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Norton has gone into administration. The Donington Hall-based manufacturer was facing an HMRC tax-bill winding-up order and an ongoing investigation by the Pensions Ombudsman into CEO Stuart Garner's use of three Norton pension funds in the day-to-day running of the company.

The development comes despite claims by Garner that the company had procured the backing of a major investor and leaves an unknown number of deposit-paid customers still waiting for their V4 machines.

Two other of Garner's companies are also in administration, including his 42-bedroom Priest House Hotel in Castle Donington.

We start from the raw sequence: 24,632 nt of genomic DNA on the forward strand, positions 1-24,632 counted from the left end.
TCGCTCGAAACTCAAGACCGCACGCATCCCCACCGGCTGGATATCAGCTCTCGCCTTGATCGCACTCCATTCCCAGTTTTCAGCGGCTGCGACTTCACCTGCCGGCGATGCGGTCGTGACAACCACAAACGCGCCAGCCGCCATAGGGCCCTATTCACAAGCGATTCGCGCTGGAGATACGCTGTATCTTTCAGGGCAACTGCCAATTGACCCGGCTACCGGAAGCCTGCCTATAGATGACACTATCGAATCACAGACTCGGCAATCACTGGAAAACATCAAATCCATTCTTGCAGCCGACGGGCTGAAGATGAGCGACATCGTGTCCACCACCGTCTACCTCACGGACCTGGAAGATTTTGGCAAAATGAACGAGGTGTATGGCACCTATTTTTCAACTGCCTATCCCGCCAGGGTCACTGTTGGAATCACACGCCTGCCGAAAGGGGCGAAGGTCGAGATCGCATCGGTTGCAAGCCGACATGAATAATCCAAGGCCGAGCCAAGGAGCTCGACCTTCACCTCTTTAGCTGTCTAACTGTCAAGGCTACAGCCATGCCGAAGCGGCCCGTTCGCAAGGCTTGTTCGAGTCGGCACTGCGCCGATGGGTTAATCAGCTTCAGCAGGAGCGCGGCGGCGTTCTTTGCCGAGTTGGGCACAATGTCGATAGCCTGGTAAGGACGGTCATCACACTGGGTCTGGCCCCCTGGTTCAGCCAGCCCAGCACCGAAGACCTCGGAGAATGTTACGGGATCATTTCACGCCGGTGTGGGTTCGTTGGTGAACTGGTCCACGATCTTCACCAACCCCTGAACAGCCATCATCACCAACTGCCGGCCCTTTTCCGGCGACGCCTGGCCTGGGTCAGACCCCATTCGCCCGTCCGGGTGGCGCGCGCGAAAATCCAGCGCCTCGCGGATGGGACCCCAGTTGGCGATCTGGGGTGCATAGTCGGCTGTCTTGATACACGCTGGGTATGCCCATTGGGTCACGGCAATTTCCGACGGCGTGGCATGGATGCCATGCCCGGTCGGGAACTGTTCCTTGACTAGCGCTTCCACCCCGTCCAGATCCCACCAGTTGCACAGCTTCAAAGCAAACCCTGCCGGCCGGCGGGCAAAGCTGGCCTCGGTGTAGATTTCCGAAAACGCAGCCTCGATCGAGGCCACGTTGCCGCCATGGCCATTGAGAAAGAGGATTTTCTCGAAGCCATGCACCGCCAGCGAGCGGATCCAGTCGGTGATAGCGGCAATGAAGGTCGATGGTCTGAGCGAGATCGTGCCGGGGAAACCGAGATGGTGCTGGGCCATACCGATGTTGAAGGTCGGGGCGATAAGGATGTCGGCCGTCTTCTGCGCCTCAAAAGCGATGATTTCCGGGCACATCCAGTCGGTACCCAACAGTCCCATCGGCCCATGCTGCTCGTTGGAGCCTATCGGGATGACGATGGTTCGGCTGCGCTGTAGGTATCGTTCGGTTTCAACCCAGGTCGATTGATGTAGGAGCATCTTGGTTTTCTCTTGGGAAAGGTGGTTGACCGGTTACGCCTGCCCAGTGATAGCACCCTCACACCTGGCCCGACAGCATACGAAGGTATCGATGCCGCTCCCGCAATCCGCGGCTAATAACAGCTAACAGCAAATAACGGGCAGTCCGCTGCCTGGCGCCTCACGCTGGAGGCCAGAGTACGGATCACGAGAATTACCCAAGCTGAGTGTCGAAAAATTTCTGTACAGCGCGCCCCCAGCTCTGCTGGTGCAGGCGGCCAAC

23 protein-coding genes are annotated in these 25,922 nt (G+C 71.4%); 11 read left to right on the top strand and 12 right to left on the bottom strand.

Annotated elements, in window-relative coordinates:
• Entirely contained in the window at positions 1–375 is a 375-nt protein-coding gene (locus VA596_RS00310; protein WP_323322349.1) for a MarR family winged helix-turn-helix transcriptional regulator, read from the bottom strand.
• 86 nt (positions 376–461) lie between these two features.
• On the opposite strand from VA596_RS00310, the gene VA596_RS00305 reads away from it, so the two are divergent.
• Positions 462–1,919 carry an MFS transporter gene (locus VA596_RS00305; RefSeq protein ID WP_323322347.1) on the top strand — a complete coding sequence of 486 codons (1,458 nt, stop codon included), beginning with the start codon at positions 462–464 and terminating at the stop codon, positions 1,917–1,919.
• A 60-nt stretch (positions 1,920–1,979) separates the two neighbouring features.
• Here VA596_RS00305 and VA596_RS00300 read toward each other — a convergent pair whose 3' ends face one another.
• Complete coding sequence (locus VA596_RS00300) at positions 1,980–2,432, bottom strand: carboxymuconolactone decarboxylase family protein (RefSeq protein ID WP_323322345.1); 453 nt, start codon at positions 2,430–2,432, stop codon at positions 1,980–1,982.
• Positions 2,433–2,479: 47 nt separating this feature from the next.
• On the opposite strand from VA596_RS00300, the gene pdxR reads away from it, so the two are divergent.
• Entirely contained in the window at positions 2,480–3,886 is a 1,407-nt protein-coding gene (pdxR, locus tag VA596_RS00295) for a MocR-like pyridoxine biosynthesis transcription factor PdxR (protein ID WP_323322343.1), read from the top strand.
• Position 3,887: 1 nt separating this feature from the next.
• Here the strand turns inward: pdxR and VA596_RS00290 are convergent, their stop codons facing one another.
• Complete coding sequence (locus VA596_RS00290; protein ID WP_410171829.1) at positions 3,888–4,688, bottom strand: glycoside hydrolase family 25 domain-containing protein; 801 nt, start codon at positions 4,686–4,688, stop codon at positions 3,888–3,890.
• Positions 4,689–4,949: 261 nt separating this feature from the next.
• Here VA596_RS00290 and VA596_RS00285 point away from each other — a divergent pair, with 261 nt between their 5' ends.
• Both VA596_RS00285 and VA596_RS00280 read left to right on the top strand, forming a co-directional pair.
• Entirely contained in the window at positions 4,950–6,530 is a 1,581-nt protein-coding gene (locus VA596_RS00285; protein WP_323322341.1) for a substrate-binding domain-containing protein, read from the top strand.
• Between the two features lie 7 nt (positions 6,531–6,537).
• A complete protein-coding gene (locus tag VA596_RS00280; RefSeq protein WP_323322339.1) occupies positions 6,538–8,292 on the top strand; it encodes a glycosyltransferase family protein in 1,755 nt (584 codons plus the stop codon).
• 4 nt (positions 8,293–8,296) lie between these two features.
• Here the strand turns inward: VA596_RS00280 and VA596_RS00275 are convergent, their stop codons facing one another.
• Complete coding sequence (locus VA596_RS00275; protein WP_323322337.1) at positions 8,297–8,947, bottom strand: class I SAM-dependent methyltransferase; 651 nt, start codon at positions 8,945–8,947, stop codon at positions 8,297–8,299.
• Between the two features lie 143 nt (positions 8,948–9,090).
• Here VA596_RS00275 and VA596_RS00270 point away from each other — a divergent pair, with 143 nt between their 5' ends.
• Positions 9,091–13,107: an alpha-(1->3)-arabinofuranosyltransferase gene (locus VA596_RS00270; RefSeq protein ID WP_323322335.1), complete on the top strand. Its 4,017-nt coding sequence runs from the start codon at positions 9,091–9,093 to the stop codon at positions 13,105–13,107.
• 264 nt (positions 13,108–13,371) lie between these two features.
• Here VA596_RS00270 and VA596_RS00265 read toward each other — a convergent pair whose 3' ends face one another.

Lee Causer, of administrators BDO, said: "We are taking all necessary steps to ensure that customers, staff and suppliers are supported through the administration process.

"Our job is to determine and execute the most appropriate strategy as swiftly as possible to protect creditors' interests, bearing in mind the need to minimise distress for all parties."

Founded in Birmingham, Norton began making motorbikes in 1902 and soon became associated with races such as the Isle of Man TT.

The company fell into financial difficulties in 2008 and was acquired by property developer Garner who said last May that the firm was performing strongly and planned to open a new factory.

However, this January he told local newspaper Birmingham Live that Norton owed tax authorities £300,000 and could be liquidated if it was not given more time to pay.

An oral hearing called by the Pensions Ombudsman is scheduled for 13 February in London.